The whole time I lived there, I tried to keep hope in my heart with my writing. One day, someday, someone would understand what I was trying to do with this spunky girl named Sammy and they’d give me a book deal.

I didn’t exactly have an office. I had a fold down desk at the foot of my bed and a Mac Classic that I stored underneath it. When the alarm would go off at 5:00 AM, I’d get up, flip down the desk, pull up the computer, sit on the edge of the mattress, and dive back into the world of Sammy Keyes.

When one of my babies would go “Waaaah!” I knew it was time to start my real day. I’d get them ready, and off we’d go, them to daycare, me to teach computer science and math at a high school. In the evening I’d do all the things we crazy mom-teacher people do, and if there was any time left before bed, I’d work a little more on Sammy Keyes.

This is how I wrote the first four Sammy Keyes books.

And during the writing of those books, I came home each day to rejects from publishers and agents in New York.  I really thought I was on to something with Sammy, but nobody in New York seemed to agree. And yes, I’m sure they thought I was nuts. They’d reject a book and I’d write the sequel. They’d reject the sequel and I’d write the third. They’d reject the third, and I’d write the fourth.

Who does that?

So no, the path to publication was not an easy one for me, but that may be why I so appreciate where I am now. Since my “miracle phone call” where Knopf picked up the four Sammys I’d written and optioned more, I’ve continued to keep my nose to the grindstone. I now have 25 books in print, all with the editor who pulled me out of the slush pile. I’ve won lots of awards, and my book Flipped will be a major motion picture this summer, with Rob Reiner directing. Life is a dream.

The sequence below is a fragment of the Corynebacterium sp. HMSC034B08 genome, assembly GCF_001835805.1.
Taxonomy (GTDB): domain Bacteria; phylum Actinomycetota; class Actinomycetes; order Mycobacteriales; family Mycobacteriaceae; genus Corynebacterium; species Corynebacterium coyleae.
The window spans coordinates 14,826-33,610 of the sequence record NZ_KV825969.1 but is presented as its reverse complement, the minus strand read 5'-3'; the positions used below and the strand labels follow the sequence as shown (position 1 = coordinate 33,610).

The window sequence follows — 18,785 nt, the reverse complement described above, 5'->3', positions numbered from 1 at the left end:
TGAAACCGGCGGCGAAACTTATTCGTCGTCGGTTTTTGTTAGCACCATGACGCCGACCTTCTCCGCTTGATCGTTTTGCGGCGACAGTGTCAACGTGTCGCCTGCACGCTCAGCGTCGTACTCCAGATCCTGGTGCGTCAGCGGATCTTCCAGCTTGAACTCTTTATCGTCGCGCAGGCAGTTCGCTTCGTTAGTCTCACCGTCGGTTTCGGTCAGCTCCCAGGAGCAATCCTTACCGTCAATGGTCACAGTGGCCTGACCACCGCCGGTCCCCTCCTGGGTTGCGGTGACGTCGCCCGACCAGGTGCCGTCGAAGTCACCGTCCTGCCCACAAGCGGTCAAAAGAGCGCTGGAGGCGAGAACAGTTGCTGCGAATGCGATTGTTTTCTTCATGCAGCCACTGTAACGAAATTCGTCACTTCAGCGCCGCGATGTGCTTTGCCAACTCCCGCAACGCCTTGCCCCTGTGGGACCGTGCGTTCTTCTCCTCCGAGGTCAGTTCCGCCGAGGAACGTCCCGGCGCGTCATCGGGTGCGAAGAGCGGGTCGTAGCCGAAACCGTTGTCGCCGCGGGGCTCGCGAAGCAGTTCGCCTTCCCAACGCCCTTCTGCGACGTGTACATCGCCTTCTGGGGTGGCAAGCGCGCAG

So why am I talking about all this? Because I was on book tour once, driving from one place to the next in the back of a Lincoln Town Car with my editor, and she turned to me and said, “I’m so glad you’ve stayed nice.” I gave her a puzzled look. “Nice? Why wouldn’t I be nice?” She just shook her head a little and said, “Oh, you’d be surprised.”

And I guess I would be. I can’t imagine forgetting where I’ve come from. I can’t imagine forgetting who’s lifted me to this place. And I can’t imagine ever losing sight of or appreciation for the people who keep me here.

So as this tour winds down and I fly back home, know I’ll be thinking about you, grateful to you, happy that you want to be part of my world, and Sammy’s. Thanks for your time, your support, and for joining me on this tour.  I’ll see you for one last stop tomorrow at http://etrtr.blogspot.com/ It’s where the Sammiacs hang out.


(go to Sammy Keyes to be able to participate in Crack the Code with Sammy Keyes)

1 comments:

Caradith Craven said...

Wendelin, thanks for writing a series kids can't get enough of, would "kill" to get their hands on an ARC for the next SK book, and think of Sammy as a dear friend.
Thanks, also, for responding and reaching out to your readers in compassionate, life-changing ways that the general public will never know about...you represent the writing profession with honor and integrity.